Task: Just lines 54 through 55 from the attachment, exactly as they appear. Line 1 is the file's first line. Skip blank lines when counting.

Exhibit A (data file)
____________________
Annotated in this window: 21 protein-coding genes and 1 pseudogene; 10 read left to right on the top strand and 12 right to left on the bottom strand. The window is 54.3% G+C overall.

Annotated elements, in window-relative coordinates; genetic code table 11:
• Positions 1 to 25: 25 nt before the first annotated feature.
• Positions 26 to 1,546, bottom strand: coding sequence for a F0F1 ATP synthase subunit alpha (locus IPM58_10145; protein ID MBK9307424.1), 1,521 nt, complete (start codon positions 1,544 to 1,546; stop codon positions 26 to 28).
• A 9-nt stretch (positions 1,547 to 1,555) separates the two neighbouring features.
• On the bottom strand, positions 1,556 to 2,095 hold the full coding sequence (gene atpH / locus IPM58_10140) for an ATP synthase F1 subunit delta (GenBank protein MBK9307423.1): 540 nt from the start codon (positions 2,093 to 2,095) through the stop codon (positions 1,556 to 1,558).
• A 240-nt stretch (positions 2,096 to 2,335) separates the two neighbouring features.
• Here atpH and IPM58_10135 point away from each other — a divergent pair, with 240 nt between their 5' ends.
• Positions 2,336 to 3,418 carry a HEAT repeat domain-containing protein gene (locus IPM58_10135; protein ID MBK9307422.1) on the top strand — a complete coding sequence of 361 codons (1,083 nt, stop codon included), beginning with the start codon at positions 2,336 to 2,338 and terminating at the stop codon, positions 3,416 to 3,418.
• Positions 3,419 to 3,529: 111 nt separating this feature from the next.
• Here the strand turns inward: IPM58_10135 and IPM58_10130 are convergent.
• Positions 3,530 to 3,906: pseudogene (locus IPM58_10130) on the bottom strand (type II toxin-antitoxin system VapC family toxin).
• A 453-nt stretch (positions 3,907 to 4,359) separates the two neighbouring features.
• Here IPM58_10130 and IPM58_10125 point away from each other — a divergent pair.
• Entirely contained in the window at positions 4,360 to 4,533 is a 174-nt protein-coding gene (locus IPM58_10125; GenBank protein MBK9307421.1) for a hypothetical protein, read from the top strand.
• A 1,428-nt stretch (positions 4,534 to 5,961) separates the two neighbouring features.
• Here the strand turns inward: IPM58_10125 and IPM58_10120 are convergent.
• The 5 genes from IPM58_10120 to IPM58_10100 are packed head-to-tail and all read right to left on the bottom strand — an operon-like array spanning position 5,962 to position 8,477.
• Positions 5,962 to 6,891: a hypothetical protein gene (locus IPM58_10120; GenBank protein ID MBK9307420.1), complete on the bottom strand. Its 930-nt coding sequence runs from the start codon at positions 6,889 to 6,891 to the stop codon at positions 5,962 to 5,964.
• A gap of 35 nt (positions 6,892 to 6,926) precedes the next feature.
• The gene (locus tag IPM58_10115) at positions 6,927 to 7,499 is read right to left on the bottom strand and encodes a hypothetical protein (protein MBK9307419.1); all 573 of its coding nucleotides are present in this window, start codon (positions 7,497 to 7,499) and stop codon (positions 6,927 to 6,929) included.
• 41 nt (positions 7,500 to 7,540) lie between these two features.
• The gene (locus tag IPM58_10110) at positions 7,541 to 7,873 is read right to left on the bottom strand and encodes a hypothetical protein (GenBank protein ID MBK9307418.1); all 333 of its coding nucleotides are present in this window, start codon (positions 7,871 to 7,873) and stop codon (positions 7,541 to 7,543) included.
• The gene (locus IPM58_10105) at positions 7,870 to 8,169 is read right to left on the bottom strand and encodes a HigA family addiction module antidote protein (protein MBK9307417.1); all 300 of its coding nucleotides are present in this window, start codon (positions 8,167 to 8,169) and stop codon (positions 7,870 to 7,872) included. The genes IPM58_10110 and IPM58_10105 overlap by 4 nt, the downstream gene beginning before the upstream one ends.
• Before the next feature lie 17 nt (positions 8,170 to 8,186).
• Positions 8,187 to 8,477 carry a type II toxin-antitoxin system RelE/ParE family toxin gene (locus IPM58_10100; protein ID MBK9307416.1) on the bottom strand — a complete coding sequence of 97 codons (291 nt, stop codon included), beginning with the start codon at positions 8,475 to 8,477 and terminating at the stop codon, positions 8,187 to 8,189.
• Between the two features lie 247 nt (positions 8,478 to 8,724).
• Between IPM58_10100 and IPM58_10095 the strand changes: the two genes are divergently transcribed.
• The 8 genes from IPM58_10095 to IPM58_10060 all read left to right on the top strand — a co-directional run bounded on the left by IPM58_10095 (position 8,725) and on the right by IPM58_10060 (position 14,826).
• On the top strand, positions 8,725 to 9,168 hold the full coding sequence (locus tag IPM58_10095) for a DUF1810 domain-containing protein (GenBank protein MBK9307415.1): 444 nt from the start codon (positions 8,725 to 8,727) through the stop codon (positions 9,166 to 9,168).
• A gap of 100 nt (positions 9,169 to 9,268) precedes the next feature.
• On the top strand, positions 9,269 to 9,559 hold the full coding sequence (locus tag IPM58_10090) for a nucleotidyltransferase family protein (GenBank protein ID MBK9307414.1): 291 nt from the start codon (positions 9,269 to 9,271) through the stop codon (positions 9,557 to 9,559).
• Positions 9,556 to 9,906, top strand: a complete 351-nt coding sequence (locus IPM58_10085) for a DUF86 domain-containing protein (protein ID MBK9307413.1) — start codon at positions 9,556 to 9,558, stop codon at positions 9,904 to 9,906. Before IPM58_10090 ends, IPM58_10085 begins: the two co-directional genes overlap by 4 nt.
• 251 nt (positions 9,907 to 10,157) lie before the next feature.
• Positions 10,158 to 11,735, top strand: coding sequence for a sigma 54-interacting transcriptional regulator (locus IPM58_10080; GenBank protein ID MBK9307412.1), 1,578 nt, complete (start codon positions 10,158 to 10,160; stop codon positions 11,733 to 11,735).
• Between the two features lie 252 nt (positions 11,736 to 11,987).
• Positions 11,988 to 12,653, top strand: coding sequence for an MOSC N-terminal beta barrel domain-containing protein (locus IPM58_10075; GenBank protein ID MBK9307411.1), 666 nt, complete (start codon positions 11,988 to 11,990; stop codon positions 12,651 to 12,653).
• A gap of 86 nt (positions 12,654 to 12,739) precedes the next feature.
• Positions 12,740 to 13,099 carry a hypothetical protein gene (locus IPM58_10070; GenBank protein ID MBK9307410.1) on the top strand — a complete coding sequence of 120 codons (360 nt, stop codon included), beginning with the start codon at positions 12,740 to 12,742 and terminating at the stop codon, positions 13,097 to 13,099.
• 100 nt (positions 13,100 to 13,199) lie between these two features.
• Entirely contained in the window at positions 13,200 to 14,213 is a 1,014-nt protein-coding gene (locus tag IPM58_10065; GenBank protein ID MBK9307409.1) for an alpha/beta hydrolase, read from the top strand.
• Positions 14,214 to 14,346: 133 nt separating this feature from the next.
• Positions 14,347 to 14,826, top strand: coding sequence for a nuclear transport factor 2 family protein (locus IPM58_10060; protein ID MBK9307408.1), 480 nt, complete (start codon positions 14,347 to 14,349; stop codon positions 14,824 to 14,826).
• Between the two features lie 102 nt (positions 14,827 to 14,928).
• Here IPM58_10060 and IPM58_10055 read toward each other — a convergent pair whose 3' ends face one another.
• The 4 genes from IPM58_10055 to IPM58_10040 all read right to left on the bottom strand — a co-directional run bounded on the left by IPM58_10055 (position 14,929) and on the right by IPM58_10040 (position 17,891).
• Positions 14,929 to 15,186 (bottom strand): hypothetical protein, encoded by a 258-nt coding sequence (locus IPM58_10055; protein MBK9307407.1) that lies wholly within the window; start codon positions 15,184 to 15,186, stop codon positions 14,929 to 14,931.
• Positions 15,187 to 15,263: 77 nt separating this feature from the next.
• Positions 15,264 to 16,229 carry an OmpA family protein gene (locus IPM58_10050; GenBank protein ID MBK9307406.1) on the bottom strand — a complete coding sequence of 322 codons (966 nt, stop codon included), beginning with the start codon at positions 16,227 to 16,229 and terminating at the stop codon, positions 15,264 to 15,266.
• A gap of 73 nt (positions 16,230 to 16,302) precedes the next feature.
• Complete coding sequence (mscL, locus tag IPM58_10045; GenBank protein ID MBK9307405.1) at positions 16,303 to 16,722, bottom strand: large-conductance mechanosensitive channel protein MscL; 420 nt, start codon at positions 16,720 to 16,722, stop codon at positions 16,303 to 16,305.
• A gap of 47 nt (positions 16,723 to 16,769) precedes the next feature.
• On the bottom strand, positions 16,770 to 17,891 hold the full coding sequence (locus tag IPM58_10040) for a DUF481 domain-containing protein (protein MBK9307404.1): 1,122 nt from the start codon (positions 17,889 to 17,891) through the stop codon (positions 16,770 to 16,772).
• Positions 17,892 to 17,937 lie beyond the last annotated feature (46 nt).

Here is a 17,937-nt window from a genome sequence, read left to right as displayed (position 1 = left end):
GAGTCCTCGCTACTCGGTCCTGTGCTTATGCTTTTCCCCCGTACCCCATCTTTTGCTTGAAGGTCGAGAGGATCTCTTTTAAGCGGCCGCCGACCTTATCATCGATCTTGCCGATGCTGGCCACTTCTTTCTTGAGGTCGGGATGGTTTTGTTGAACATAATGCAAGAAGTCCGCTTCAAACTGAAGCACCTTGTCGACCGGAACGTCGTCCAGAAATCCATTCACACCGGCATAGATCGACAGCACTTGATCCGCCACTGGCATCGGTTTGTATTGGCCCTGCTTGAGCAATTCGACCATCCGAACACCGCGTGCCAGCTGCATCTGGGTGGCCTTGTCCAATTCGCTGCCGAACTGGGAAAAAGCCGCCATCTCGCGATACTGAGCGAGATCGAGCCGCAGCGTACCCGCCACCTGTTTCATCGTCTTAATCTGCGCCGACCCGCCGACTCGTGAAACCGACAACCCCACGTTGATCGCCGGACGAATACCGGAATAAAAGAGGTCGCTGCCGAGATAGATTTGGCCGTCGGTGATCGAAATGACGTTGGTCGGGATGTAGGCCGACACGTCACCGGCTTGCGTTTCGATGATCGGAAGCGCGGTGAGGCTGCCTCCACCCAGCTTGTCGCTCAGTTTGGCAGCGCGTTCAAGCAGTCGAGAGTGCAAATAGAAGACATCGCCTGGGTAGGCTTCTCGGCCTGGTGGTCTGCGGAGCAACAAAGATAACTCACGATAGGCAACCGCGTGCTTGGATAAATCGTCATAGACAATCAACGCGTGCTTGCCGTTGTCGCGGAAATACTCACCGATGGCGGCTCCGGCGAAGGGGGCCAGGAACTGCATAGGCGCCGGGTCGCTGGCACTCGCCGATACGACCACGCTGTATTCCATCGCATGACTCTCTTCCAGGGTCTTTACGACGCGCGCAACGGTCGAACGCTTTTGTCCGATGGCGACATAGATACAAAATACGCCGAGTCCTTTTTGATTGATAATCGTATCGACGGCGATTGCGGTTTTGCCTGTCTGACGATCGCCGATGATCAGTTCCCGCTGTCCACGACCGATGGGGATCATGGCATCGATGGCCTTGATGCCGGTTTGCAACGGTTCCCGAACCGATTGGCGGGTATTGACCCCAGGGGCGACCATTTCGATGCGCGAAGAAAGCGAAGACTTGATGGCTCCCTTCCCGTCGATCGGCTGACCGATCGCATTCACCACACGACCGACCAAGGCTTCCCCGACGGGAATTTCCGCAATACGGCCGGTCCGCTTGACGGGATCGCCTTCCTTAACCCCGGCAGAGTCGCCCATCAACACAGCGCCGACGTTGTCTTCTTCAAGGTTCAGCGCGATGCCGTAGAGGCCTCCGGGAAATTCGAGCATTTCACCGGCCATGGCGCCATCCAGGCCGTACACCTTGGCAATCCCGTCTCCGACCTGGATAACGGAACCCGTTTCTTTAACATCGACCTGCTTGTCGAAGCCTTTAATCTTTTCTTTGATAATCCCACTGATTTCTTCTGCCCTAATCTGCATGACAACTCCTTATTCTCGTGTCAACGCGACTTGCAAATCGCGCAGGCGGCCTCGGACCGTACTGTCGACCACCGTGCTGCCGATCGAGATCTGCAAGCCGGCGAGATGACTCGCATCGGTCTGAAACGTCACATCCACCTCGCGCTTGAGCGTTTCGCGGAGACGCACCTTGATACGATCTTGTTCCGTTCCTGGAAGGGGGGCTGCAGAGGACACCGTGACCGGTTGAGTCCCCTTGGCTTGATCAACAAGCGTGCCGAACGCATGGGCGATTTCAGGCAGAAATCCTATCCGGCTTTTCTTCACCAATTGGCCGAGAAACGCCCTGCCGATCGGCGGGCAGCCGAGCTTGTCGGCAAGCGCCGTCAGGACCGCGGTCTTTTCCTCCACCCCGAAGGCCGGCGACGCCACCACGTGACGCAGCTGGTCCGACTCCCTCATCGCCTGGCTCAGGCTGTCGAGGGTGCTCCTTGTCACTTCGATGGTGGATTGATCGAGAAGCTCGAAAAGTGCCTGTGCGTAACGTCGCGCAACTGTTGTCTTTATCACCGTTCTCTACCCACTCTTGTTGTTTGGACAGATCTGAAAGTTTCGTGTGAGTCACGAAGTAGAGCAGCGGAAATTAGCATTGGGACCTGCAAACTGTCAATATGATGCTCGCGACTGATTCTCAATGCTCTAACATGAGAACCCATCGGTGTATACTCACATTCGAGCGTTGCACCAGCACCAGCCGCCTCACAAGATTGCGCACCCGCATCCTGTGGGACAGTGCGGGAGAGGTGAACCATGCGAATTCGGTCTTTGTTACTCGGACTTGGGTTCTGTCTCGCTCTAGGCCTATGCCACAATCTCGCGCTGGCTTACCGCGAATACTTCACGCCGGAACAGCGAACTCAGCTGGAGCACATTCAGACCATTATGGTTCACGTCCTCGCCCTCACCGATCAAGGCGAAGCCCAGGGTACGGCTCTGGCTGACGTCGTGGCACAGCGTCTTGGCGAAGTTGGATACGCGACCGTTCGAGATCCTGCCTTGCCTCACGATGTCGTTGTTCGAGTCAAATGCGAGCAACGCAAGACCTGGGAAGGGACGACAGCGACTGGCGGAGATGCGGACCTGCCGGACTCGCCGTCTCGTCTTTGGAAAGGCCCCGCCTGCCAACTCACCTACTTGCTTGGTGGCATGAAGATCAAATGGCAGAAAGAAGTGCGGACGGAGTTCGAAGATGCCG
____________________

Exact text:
• Positions 17,892 to 17,937 lie beyond the last annotated feature (46 nt).

Here is a 17,937-nt window from a genome sequence, read left to right as displayed (position 1 = left end):